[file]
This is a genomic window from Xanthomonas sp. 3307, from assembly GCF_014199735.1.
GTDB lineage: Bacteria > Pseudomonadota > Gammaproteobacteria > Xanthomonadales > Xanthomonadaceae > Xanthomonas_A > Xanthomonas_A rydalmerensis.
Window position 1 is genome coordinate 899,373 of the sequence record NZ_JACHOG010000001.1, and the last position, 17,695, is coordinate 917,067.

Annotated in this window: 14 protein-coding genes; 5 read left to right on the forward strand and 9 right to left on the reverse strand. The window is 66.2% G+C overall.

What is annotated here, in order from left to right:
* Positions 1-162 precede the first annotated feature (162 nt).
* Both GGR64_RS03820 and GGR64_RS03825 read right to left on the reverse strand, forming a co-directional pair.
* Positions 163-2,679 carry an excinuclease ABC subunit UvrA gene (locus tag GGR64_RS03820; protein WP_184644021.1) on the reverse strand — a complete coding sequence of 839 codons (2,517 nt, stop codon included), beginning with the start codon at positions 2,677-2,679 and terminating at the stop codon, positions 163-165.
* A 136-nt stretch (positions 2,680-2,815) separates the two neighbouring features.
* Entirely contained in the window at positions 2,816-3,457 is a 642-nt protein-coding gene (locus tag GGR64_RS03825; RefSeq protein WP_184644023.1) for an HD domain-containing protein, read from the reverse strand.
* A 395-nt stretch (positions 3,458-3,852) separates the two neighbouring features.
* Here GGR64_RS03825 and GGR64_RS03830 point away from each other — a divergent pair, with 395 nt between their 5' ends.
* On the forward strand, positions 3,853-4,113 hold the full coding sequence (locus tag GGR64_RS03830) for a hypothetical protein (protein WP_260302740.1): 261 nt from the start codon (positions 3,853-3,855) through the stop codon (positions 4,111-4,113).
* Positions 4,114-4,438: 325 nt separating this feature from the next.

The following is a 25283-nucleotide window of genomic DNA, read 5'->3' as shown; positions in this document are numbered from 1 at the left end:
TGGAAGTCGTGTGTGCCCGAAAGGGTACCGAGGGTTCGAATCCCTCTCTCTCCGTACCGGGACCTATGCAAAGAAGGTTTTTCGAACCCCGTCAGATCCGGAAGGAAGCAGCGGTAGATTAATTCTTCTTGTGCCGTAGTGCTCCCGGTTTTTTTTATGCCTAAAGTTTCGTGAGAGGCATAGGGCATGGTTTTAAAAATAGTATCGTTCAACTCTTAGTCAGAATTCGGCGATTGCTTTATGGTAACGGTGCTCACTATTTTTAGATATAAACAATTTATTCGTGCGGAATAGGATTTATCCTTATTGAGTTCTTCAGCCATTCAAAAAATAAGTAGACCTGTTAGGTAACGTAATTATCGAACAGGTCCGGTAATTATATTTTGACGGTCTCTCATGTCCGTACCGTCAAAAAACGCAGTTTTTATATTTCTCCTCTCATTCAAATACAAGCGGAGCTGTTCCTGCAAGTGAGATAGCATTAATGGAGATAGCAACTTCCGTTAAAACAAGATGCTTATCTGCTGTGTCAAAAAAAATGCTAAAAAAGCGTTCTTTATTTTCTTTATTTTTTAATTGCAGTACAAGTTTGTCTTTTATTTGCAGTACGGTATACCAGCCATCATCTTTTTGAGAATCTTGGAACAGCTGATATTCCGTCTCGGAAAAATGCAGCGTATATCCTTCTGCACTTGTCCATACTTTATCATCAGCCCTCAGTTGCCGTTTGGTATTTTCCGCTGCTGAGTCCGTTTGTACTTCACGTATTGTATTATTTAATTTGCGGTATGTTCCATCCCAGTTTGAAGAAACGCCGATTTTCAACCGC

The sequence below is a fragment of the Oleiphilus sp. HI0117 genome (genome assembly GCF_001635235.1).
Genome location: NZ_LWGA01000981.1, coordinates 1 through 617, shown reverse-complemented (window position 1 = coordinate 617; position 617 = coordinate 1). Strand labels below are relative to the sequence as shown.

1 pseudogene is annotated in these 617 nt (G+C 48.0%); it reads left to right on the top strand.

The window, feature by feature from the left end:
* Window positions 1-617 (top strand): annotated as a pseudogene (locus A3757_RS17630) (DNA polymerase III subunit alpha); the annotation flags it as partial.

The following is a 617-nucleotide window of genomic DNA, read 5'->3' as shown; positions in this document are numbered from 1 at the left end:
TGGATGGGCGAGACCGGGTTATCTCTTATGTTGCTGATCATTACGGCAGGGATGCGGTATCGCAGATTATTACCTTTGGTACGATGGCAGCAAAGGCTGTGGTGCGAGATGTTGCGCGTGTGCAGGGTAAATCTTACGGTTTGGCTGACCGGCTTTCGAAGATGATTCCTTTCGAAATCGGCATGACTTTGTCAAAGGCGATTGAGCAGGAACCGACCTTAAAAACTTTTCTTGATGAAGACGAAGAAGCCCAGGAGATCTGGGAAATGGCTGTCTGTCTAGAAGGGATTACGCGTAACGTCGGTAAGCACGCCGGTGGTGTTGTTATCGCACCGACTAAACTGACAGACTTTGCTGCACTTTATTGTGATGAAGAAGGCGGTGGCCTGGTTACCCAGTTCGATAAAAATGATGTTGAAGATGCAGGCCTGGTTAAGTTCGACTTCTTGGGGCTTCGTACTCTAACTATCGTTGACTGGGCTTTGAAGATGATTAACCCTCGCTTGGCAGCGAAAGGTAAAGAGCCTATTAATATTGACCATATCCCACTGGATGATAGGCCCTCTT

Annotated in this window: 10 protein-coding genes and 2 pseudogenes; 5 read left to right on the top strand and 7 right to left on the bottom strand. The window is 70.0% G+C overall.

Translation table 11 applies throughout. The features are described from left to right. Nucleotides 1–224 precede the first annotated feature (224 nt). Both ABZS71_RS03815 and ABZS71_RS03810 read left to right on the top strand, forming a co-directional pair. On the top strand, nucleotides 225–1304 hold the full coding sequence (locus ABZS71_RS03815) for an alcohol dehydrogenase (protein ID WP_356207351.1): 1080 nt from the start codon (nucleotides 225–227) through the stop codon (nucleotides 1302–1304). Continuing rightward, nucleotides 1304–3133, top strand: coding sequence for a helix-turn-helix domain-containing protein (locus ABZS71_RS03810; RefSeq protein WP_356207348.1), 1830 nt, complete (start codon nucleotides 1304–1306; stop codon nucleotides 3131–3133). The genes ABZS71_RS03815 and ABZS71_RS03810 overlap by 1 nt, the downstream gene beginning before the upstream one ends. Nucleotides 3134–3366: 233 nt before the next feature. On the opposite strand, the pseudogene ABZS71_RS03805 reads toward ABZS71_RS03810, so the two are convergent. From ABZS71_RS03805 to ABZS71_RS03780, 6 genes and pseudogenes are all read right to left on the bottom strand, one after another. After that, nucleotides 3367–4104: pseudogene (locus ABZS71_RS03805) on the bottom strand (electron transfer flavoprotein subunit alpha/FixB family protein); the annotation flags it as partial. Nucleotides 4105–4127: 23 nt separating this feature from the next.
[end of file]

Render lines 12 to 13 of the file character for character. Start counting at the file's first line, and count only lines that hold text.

* Here GGR64_RS03825 and GGR64_RS03830 point away from each other — a divergent pair, with 395 nt between their 5' ends.
* On the forward strand, positions 3,853-4,113 hold the full coding sequence (locus tag GGR64_RS03830) for a hypothetical protein (protein WP_260302740.1): 261 nt from the start codon (positions 3,853-3,855) through the stop codon (positions 4,111-4,113).